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What's next for Country Club Plaza? | HP Village Management shares vision for future

Posted at 1:33 PM, Jul 01, 2024

KANSAS CITY, Mo. — With the sale of the Country Club Plaza official, many Kansas Citians are wondering what’s next.

In a press conference Monday, HP Village Management President Ray W. Washburne and Stephen Summers, who will oversee leasing efforts, answered questions about their vision for the future of the Plaza.

“I just want to say, this is a legacy investment for our family. Everything we invest in is long-term,” Washburne said. “We don’t, as I say, put lipstick on something and flip it. And you can see by our ownership of things that they go on for generations, and we totally see County Club Plaza this way.”

HP Village Management is only the fourth owner of the Plaza.

While the ownership group is based in Texas, Summers said his mother and grandparents grew up in the area surrounding the Plaza, so it has a “special place in our heart.”

Moving forward, Washburne said the “challenges were a lot” but HP Village’s focus is set on creating “places that are inclusive for everyone” while ensuring the Plaza is very much part of the neighborhoods it surrounds.

Plaza Neighborhood.png


Washburne said more than $100 million will go toward upgrading basic infrastructure.

Due to the age and spread of the Plaza, 1 million square feet over 15 city blocks, Washburne said it was easy to uncover a multitude of issues.

He noted several retailers who were successful in the Plaza eventually left due to disrepair, including sewers and leaks unaddressed by previous management.

Drawing inspiration for the Plaza from Highland Park Village in Dallas, Washburne said they plan to change from parallel parking to diagonal parking, break down streets, roll out curbs and bring in more landscaping.

“Right now, if you go down there, it just feels like a lot of concrete," he said. "So we want to get it to where pedestrians have a nice walking experience."

Plaza Parking Garage Concrete.png

A full landscape plan will be released in the fall.

Aesthetically, Washburne said the new owners plan to evaluate buildings one by one to reface and recreate storefronts that are cohesive.

Other agenda items that are top of mind include rehabbing parking garages, adding a boutique hotel, creating unique office spaces and constructing an architecturally significant “end-of-street building.”

The overall goal of Washburne and Summers is to create a retail-first experience; all ground floors of additional developments will be kept retail spaces.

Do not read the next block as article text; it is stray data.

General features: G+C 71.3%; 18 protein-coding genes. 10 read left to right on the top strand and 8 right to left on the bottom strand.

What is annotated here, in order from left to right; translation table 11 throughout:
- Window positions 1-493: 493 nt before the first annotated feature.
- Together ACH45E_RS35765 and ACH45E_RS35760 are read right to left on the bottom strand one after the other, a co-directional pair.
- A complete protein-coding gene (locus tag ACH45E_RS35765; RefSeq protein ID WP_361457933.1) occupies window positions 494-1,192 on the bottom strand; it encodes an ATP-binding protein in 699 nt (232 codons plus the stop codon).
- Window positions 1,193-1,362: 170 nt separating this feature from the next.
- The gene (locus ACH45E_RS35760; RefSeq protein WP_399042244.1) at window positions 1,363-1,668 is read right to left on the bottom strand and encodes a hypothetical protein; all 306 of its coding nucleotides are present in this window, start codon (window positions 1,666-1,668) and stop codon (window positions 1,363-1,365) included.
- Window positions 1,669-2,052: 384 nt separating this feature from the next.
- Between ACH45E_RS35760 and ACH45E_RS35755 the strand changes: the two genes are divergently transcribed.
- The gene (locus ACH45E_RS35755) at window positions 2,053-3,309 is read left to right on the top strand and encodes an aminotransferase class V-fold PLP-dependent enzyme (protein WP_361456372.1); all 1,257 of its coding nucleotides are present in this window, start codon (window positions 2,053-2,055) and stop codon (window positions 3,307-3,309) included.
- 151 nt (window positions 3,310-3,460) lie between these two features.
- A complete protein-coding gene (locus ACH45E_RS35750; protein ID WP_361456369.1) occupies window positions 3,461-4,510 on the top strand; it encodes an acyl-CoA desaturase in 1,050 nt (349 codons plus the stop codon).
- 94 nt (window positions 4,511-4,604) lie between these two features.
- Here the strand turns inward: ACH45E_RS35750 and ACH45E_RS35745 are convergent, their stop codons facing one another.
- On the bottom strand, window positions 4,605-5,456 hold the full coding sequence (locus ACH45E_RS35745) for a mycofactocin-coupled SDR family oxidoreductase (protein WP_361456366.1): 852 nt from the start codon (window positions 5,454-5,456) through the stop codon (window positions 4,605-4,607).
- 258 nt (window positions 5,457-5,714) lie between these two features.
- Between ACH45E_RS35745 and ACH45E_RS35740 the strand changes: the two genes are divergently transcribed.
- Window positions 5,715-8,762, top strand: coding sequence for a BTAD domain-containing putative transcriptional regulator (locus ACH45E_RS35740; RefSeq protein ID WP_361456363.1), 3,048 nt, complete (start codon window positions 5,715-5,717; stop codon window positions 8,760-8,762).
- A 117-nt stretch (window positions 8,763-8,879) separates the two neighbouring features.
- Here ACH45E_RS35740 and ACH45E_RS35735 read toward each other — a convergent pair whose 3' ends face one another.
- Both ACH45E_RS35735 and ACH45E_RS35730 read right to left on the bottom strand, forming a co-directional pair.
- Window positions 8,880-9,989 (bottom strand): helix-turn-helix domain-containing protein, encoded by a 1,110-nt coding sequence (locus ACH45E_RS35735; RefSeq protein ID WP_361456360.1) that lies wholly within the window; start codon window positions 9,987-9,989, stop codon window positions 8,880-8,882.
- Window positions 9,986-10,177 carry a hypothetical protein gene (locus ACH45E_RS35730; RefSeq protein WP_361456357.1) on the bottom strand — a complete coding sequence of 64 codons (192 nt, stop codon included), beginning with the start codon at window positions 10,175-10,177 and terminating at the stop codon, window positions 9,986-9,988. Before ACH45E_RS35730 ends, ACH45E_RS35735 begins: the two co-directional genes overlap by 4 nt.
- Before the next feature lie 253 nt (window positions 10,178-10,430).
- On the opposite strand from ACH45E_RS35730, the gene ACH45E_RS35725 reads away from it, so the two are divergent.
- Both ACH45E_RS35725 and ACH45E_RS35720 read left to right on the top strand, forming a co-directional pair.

Summers is set on bringing in local food and beverage vendors by the fall.

“Within a year, you’ll see some pretty dramatic changes,” Washburne said.

The Highland Park Village project in Dallas was about a five-year project.

Washburne said it takes time to negotiate leases.


Starting Monday, officers will be out patrolling the Plaza on the sidewalks.

Before purchasing the Plaza, Washburne said many conversations were had about security, especially with news of shots fired on the property in April.

Another effort to "keep eyes on the property" will be executed by adding cameras, likely 100-150, per Washburne.

Plaza Retail.png

Possible tenants

“Best-of-class” local retailers will be prioritized, but Summers said they aren’t ruling out partnering with national or international retailers.

Summers said there could eventually be a space for elevated brands. He said the Plaza is the largest market in the U.S. without a Louis Vuitton or Gucci store.

Due to HP Village’s rapport with the brands, he said they plan to target them, even though they’re “not coming today.”

In the meantime, Summers’ eyes are set on contemporary high-end brands, which Washburne said tend to travel in packs.

Various entertainment options, that have yet to be announced, have reached out to HP Village, Washburne said. However, there is no plan to bring back the movie theater as it does not align with the demographic they intend to target.

Other needs of the community will be addressed, too.

Washburne said a small grocer will be brought in to create a convenience store, which he joked is necessary because there’s currently nowhere to just walk and buy a Coke.

Additionally, Summers said he has heard Kansas City’s cries for Houston’s to return. While he cannot make any promises, he said, “That feedback has been very noted."